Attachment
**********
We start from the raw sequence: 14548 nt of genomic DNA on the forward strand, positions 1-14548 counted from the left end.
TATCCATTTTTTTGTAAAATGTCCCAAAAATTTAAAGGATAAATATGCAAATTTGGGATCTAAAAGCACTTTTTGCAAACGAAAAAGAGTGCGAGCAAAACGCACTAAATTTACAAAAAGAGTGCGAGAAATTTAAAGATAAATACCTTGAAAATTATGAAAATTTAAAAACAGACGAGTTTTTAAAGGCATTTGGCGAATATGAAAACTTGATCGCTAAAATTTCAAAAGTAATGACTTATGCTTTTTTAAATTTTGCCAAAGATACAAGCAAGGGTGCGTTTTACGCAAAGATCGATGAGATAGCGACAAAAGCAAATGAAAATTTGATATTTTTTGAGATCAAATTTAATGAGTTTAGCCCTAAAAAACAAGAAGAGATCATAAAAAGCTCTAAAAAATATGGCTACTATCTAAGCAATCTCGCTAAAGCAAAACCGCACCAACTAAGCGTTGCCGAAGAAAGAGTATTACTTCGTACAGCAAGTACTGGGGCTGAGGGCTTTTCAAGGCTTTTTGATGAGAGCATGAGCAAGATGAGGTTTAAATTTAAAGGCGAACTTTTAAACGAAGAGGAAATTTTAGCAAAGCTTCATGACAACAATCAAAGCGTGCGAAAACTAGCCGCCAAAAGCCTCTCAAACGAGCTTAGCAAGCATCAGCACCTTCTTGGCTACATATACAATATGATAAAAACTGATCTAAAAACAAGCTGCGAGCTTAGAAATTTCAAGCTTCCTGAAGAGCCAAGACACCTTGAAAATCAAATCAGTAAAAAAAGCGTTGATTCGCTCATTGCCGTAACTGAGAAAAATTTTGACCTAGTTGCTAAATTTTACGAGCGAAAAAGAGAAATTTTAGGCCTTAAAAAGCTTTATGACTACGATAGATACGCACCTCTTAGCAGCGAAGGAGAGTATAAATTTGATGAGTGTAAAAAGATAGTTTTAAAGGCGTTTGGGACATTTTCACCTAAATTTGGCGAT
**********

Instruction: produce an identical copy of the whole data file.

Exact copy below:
We start from the raw sequence: 14548 nt of genomic DNA on the forward strand, positions 1-14548 counted from the left end.
TATCCATTTTTTTGTAAAATGTCCCAAAAATTTAAAGGATAAATATGCAAATTTGGGATCTAAAAGCACTTTTTGCAAACGAAAAAGAGTGCGAGCAAAACGCACTAAATTTACAAAAAGAGTGCGAGAAATTTAAAGATAAATACCTTGAAAATTATGAAAATTTAAAAACAGACGAGTTTTTAAAGGCATTTGGCGAATATGAAAACTTGATCGCTAAAATTTCAAAAGTAATGACTTATGCTTTTTTAAATTTTGCCAAAGATACAAGCAAGGGTGCGTTTTACGCAAAGATCGATGAGATAGCGACAAAAGCAAATGAAAATTTGATATTTTTTGAGATCAAATTTAATGAGTTTAGCCCTAAAAAACAAGAAGAGATCATAAAAAGCTCTAAAAAATATGGCTACTATCTAAGCAATCTCGCTAAAGCAAAACCGCACCAACTAAGCGTTGCCGAAGAAAGAGTATTACTTCGTACAGCAAGTACTGGGGCTGAGGGCTTTTCAAGGCTTTTTGATGAGAGCATGAGCAAGATGAGGTTTAAATTTAAAGGCGAACTTTTAAACGAAGAGGAAATTTTAGCAAAGCTTCATGACAACAATCAAAGCGTGCGAAAACTAGCCGCCAAAAGCCTCTCAAACGAGCTTAGCAAGCATCAGCACCTTCTTGGCTACATATACAATATGATAAAAACTGATCTAAAAACAAGCTGCGAGCTTAGAAATTTCAAGCTTCCTGAAGAGCCAAGACACCTTGAAAATCAAATCAGTAAAAAAAGCGTTGATTCGCTCATTGCCGTAACTGAGAAAAATTTTGACCTAGTTGCTAAATTTTACGAGCGAAAAAGAGAAATTTTAGGCCTTAAAAAGCTTTATGACTACGATAGATACGCACCTCTTAGCAGCGAAGGAGAGTATAAATTTGATGAGTGTAAAAAGATAGTTTTAAAGGCGTTTGGGACATTTTCACCTAAATTTGGCGAT